Anthony Bourdain Doc 'Roadrunner' Isn't a Eulogy, Says Director

Anthony Bourdain in Morgan Neville’s documentary ROADRUNNER
CNN / Focus Features

"I don't think anybody's shown more of the world, to the world, on television, than Tony."

It's been over three years since the death of Anthony Bourdain—explorer, chef, storyteller, and one of the most influential cultural correspondents of our time. Throughout his career as an NYC chef, best-selling author and eventually an Emmy-award-winning TV host of No Reservations and Parts Unknown, Bourdain shed a light on the human experience and showed the power of sharing a meal with a stranger to be a great equalizer.

A new documentary, Roadrunner: A Film About Anthony Bourdain, by Academy Award winner Morgan Neville, director of 20 Feet from Stardom and the Mister Rogers documentary Won't You Be My Neighbor? follows Bourdain's trajectory as he became the beloved star so many grieved for when he took his own life.

"I didn't want the film to feel like a eulogy. We tend to read history backward, but life lives forward," Neville says in an interview with Newsweek. "The film itself should at least help people process his death enough so we can start to think about his life again." So, rather, this film is an ode to the life unknown of Bourdain, the journey of what made his brutally honest star rise.

You never met Bourdain. How did that shape the way you told his story?

I never met Mister Rogers either, but you feel you have a relationship with them through the television. They were both people that played pretty authentic versions of themselves on TV.

Tony was a complicated person but I think that's actually why people liked him so much. People fell in love with Tony not in spite of his flaws but because of them. Through everything he did from Kitchen Confidential on, there's this kind of wounded, self-deprecating, brutally honest voice that makes you trust him.

"This guy is so honest about himself, he's not gonna BS me about things"—I feel like that's part of what people really liked about him. As he says in the film, he loved nothing more than to be proven totally wrong.

Bourdain Working in NYC Kitchens
Anthony Bourdain worked his way up in kitchens from dishwasher to chef. Courtesy of Dmitri Kasterine / Focus Features

Was there anything surprising you learned about Bourdain while working on this doc about his life?

I didn't really understand how shy he was. Which I thought was really interesting because he seems like the opposite of it and certainly played that publicly for so long. He joked about suicide all the time, too. I think it's part of his own complicated defense mechanism, "I'm trying to be honest, but I'm always hiding it behind the veneer."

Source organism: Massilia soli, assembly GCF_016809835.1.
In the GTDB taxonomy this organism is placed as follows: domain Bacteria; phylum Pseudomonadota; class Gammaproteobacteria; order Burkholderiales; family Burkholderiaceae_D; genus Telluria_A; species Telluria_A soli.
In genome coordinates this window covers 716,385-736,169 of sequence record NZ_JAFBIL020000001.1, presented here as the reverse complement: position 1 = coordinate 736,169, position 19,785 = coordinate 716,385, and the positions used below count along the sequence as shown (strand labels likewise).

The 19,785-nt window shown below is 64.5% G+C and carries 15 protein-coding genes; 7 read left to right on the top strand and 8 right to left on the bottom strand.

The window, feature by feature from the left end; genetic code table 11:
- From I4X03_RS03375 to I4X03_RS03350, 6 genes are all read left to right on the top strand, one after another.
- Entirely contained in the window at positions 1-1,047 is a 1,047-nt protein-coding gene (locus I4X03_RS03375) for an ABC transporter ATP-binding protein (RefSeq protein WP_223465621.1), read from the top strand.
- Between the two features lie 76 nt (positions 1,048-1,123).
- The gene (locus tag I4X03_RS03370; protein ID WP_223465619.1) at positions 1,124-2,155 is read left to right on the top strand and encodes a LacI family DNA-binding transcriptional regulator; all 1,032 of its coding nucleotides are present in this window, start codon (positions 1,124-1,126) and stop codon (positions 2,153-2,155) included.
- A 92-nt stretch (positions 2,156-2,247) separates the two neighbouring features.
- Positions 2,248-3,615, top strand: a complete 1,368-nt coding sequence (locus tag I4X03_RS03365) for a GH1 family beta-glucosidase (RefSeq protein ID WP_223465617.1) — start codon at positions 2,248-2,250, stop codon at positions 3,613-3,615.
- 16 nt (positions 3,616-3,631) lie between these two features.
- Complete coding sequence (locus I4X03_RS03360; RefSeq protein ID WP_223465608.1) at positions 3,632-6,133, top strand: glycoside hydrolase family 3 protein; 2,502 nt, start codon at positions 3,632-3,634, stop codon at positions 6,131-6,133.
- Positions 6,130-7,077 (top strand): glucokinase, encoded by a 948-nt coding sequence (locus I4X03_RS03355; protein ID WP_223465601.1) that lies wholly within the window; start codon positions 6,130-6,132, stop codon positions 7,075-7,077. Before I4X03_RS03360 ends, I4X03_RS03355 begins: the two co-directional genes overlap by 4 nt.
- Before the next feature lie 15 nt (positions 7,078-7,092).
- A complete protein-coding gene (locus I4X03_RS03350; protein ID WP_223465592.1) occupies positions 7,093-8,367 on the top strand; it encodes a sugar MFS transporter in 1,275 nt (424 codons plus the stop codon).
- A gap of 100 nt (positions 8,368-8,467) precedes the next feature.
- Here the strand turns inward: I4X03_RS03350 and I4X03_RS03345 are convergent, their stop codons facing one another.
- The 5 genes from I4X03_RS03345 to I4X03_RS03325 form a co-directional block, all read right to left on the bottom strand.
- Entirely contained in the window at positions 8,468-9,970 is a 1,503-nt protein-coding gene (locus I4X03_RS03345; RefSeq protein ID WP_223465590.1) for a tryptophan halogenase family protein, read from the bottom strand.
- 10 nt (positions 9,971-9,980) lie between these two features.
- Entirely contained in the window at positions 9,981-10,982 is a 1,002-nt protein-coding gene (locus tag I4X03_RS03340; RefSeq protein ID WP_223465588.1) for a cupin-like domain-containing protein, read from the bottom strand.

Is there anything that didn't make it in the doc you wish wasn't cut?

I'll mention one little thing. One of the many things that got cut out was that he had many fake Twitter accounts. It's true, I've seen the accounts. I know at least one of the characters very well.

Wow, so was this for entertainment or so that he could hide behind his celebrity?

He wants to stir shit up. He would criticize himself with other Twitter accounts and he's a writer so he creates these characters.

When Bourdain died the whole world was grieving, even people that maybe didn't even realize they were a fan of his. Why do you think that Bourdain left such a large hole in the world when he left?

It feels like when you read him or watch him, you're hanging out with your friend or you're on a journey with a friend. This kind of sense of "I really know you, I traveled the world with you." And that sense of loss like we're never going to take a trip again. I don't think anybody's shown more of the world, to the world, on television, than Tony.

Roadrunner: A film About Anthony Bourdain
Anthony Bourdain (left) and Ottavia Busia-Bourdain star in Morgan Neville's documentary, "Roadrunner," a Focus Features release. Courtesy of Discovery Access / Focus Features

What do you hope this film says about Bourdain's life and legacy?

He was a super-seeker, profoundly curious about learning and understanding more. If there's anything you want people to be reminded of, it's that you should get out there and see how other people live. What Tony was about more than anything is just to be as open-minded as possible. He got this tattoo later in life that said, in ancient Greek, "I am certain of nothing."

I don't want to spoil the ending for the readers, but it seems that you thought about how Bourdain would like the ending of his story told. So what do you think Bourdain would say about this film?

There's a moment in the film where very early on somebody's filming him, and he says, "Oh, guess what's happening tomorrow. Oprah." And then he says, "I hate myself." But he's smiling and he kind of loving it.

I think a big part of him would have really liked it. I got an email from somebody who's in the film, who had just watched it and they said, "I think Tony really would have (begrudgingly) approved" and that ending is a very Tony ending. I feel like Tony's whole creative ethos was "swing big, succeed bigger or fail bigger, but don't ever play it safe." And so, I felt that gave us a license to try and take more chances because that's who he was.

If you have thoughts of suicide, confidential help is available for free at the National Suicide Prevention Lifeline. Call 1-800-273-8255. The line is available 24 hours every day. If someone you know appears to be contemplating suicide, visit for assistance.